Date of Graduation


Document Type


Degree Type



School of Medicine


Family Medicine

Committee Chair

Paul D Chantler

Committee Co-Chair

Taura L Barr

Committee Member

Gregory M Dick

Committee Member

Jefferson C Frisbee

Committee Member

Mark Olfert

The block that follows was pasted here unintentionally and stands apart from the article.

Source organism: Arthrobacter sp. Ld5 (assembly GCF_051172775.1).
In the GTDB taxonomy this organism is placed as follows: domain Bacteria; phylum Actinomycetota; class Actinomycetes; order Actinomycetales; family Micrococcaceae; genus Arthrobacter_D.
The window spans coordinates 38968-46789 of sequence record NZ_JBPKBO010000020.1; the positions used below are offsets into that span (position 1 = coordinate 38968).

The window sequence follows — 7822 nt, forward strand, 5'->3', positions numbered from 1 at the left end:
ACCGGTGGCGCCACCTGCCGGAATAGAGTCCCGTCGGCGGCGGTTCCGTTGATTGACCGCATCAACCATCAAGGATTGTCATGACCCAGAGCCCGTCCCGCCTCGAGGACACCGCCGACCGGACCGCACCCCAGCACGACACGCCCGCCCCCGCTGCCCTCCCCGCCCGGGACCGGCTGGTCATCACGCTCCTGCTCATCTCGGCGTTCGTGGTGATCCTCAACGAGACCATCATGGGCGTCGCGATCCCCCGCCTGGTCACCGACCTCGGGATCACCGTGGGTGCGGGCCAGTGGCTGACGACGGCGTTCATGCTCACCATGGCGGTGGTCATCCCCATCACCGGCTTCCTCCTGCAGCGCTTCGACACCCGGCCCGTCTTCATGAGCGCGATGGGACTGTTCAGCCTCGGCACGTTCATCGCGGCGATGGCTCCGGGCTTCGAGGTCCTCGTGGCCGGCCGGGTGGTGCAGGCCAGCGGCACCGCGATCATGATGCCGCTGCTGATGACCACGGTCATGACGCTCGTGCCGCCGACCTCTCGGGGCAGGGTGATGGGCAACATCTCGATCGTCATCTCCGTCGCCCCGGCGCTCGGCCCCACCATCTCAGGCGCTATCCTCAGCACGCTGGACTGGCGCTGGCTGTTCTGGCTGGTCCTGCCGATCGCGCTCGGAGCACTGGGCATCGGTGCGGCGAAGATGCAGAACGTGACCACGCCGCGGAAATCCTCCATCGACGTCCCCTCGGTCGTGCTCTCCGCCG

Metabolic syndrome (MetS) is a complex disease state defined by the manifestation of a cluster of cardiovascular (CV) risk factors including, abdominal obesity, dyslipidemia, hypertension, and hyperglycemia. Individuals afflicted with MetS have been demonstrated to assume the burden of a 3-fold increased risk of cardiovascular disease (CVD) mortality, myocardioal infarction, stroke, type II diabetes (T2DM) and all cause mortality. The national prevalence of hyperglycemia and abdominal obesity paralleled by a surge in sedentary lifestyle behavior underscore the importance of early identification and treatment of MetS. Deleterious adaptations to both vascular and myocardial structure and function have been demonstrated in MetS. Alterations in CV function associated with accelerated arterial aging have been implicated in the association between MetS and CVD. The underlying pathophysiology of MetS is not well understood and CV dysfunction has not been comprehensively examined in a MetS population free from confounding pathologies including T2DM and/or overt CVD. Furthermore, the effects of therapeutic lifestyle interventions for targeting subclinical CV dysfunction in MetS without T2DM and/or overt CVD require investigation. Therefore, the directive of the studies included in this dissertation was to perform a comprehensive assessment of CV function to validate the presence of CV dysfunction in MetS and to evaluate practical therapeutic strategies for improving cardiac and arterial dysfunction associated with MetS. Results from these studies identified subclinical left ventricular (LV) diastolic dysfunction at rest LV systolic dysfunction during exercise. Additionally, it was discovered that deleterious adaptations to large artery structure and function occur in individuals with MetS. Importantly, these alterations occurred in the absence of chronic disease including T2DM and clinical CVD. These results suggest for the first time that CV dysfunction does occur in individuals afflicted with MetS without T2DM and/or CVD. The investigation of exercise training as a therapeutic strategy for targeting arterial dysfunction revealed improvements in central arterial stiffness, central systolic blood pressure and aerobic capacity after 8 weeks of moderate/high intensity aerobic training. During peak exercise we have demonstrated improvements in arterial-ventricular coupling, LV contractility, peripheral vascular resistance, and aerobic capacity after 8 weeks of aerobic training in MetS. Exercise training was unable, however, to improve resting LV structure, LV diastolic function, or metabolic profile. Results from our investigation using a nutritional therapeutic approach to CV dysfunction in MetS demonstrate similar inconclusive findings. Single-dose supplementation with two doses of trans-resveratrol demonstrated no conclusive therapeutic potential for improving arterial stiffness or reducing central systolic blood pressure. These results would suggest that a greater understanding of the underlying pathology of MetS is required for identifying and optimizing therapeutic approaches to its treatment. Taken together the results of these collective documents demonstrate an understanding of the synergistic effects of co-occurring risk factors on CV function in the absence of chronic clinical disease. Further, these results highlight therapeutic and nutritional strategies for targeting CV dysfunction in MetS.